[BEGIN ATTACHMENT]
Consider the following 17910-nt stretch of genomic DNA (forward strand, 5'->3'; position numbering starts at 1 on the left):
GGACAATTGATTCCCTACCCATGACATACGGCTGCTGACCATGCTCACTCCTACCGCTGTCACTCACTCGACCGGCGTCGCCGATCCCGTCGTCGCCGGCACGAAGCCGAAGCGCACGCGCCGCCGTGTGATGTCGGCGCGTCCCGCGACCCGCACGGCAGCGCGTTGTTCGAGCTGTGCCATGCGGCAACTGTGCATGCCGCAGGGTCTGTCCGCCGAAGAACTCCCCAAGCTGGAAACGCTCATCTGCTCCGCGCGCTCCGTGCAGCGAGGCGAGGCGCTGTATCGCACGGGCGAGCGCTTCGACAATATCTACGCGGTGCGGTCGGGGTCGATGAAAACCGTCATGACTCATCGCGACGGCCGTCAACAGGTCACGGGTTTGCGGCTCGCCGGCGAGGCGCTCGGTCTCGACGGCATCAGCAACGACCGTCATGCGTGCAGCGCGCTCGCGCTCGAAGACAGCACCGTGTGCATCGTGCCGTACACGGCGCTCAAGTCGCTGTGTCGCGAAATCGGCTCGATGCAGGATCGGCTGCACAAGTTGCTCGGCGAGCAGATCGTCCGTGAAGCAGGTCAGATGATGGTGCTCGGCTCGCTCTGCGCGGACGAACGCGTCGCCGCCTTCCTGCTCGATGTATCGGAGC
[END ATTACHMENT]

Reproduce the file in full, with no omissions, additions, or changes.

Consider the following 17910-nt stretch of genomic DNA (forward strand, 5'->3'; position numbering starts at 1 on the left):
GGACAATTGATTCCCTACCCATGACATACGGCTGCTGACCATGCTCACTCCTACCGCTGTCACTCACTCGACCGGCGTCGCCGATCCCGTCGTCGCCGGCACGAAGCCGAAGCGCACGCGCCGCCGTGTGATGTCGGCGCGTCCCGCGACCCGCACGGCAGCGCGTTGTTCGAGCTGTGCCATGCGGCAACTGTGCATGCCGCAGGGTCTGTCCGCCGAAGAACTCCCCAAGCTGGAAACGCTCATCTGCTCCGCGCGCTCCGTGCAGCGAGGCGAGGCGCTGTATCGCACGGGCGAGCGCTTCGACAATATCTACGCGGTGCGGTCGGGGTCGATGAAAACCGTCATGACTCATCGCGACGGCCGTCAACAGGTCACGGGTTTGCGGCTCGCCGGCGAGGCGCTCGGTCTCGACGGCATCAGCAACGACCGTCATGCGTGCAGCGCGCTCGCGCTCGAAGACAGCACCGTGTGCATCGTGCCGTACACGGCGCTCAAGTCGCTGTGTCGCGAAATCGGCTCGATGCAGGATCGGCTGCACAAGTTGCTCGGCGAGCAGATCGTCCGTGAAGCAGGTCAGATGATGGTGCTCGGCTCGCTCTGCGCGGACGAACGCGTCGCCGCCTTCCTGCTCGATGTATCGGAGC